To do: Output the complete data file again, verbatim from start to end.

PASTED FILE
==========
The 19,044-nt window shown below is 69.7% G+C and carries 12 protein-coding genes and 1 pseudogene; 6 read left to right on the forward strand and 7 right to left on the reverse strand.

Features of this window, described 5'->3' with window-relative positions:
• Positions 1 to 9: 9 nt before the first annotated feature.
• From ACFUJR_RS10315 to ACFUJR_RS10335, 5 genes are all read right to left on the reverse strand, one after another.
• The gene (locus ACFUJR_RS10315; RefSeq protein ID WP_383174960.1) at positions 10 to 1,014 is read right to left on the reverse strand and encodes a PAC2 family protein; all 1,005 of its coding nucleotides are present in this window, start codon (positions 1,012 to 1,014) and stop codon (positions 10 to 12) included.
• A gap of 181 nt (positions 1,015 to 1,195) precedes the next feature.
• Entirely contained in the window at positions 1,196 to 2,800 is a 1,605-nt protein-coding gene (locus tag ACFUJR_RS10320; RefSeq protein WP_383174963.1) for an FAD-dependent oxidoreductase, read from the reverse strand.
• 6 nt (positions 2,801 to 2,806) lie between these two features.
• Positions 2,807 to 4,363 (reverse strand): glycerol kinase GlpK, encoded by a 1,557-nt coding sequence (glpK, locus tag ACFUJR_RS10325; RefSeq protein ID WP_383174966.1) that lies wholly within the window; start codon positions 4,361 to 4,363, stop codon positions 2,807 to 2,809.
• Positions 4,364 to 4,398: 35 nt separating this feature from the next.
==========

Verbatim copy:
The 19,044-nt window shown below is 69.7% G+C and carries 12 protein-coding genes and 1 pseudogene; 6 read left to right on the forward strand and 7 right to left on the reverse strand.

Features of this window, described 5'->3' with window-relative positions:
• Positions 1 to 9: 9 nt before the first annotated feature.
• From ACFUJR_RS10315 to ACFUJR_RS10335, 5 genes are all read right to left on the reverse strand, one after another.
• The gene (locus ACFUJR_RS10315; RefSeq protein ID WP_383174960.1) at positions 10 to 1,014 is read right to left on the reverse strand and encodes a PAC2 family protein; all 1,005 of its coding nucleotides are present in this window, start codon (positions 1,012 to 1,014) and stop codon (positions 10 to 12) included.
• A gap of 181 nt (positions 1,015 to 1,195) precedes the next feature.
• Entirely contained in the window at positions 1,196 to 2,800 is a 1,605-nt protein-coding gene (locus tag ACFUJR_RS10320; RefSeq protein WP_383174963.1) for an FAD-dependent oxidoreductase, read from the reverse strand.
• 6 nt (positions 2,801 to 2,806) lie between these two features.
• Positions 2,807 to 4,363 (reverse strand): glycerol kinase GlpK, encoded by a 1,557-nt coding sequence (glpK, locus tag ACFUJR_RS10325; RefSeq protein ID WP_383174966.1) that lies wholly within the window; start codon positions 4,361 to 4,363, stop codon positions 2,807 to 2,809.
• Positions 4,364 to 4,398: 35 nt separating this feature from the next.